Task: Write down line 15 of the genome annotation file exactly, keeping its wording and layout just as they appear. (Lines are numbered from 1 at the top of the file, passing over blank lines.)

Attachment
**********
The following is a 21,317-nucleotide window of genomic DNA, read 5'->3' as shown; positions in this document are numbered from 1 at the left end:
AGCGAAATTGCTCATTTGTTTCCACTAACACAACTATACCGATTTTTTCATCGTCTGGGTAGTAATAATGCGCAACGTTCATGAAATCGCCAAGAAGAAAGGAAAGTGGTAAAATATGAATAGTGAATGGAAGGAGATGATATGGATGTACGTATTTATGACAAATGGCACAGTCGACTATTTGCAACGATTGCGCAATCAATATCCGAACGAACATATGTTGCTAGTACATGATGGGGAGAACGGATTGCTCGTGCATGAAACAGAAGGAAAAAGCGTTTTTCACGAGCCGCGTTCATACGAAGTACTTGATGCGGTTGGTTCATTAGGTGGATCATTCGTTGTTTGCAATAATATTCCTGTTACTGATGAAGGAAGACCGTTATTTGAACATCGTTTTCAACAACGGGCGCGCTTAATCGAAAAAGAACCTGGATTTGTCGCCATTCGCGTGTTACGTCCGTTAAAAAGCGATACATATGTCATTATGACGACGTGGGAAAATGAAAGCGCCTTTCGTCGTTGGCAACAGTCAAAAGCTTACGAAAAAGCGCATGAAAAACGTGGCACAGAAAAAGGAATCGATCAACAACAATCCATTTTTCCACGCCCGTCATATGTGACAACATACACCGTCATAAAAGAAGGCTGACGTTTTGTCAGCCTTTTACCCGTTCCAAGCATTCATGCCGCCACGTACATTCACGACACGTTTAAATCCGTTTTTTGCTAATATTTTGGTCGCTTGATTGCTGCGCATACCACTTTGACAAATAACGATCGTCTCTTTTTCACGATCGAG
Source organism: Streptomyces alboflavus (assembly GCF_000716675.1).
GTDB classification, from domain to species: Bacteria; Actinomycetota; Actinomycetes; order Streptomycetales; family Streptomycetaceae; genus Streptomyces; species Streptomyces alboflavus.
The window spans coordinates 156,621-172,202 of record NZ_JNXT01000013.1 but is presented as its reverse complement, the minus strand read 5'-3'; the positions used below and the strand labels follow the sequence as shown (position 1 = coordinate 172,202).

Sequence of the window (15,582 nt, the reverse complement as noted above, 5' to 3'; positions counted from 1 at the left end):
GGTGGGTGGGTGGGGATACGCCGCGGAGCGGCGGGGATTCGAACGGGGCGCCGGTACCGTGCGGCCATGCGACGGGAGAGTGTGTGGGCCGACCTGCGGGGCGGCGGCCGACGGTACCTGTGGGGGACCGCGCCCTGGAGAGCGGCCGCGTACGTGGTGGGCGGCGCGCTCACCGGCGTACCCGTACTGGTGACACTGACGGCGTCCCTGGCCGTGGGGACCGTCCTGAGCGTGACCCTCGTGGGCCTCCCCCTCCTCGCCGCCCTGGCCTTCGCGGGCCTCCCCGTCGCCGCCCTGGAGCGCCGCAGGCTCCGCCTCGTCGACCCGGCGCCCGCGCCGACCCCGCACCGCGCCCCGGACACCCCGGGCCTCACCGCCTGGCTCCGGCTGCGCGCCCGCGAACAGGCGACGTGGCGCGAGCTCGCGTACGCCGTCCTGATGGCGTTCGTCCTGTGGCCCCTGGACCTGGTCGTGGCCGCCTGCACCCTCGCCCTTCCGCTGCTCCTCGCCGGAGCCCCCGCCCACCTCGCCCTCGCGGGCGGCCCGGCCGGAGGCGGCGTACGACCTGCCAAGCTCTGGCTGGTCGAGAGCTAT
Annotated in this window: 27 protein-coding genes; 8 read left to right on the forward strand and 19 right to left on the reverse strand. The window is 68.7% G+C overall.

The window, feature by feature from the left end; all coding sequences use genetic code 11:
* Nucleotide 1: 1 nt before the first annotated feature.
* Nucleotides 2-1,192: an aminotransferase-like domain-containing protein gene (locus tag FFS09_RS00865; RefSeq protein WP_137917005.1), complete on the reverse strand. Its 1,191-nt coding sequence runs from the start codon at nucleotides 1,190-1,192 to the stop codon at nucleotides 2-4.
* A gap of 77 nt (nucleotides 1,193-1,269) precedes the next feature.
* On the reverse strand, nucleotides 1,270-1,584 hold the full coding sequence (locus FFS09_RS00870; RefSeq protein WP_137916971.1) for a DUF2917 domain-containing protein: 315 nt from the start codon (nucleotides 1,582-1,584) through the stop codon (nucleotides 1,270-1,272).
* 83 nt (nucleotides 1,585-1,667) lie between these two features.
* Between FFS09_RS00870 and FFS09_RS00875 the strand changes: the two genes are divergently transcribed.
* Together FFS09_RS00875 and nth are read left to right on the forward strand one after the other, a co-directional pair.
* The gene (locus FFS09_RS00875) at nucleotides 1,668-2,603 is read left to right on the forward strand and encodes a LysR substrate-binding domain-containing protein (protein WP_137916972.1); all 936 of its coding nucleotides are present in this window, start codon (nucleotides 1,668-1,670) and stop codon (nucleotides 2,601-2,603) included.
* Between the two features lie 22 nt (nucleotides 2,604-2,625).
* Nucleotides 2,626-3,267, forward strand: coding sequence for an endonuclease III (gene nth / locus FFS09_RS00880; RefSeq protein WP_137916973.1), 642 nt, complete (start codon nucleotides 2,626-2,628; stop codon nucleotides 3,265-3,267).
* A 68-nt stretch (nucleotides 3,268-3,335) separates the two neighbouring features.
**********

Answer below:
* Between FFS09_RS00870 and FFS09_RS00875 the strand changes: the two genes are divergently transcribed.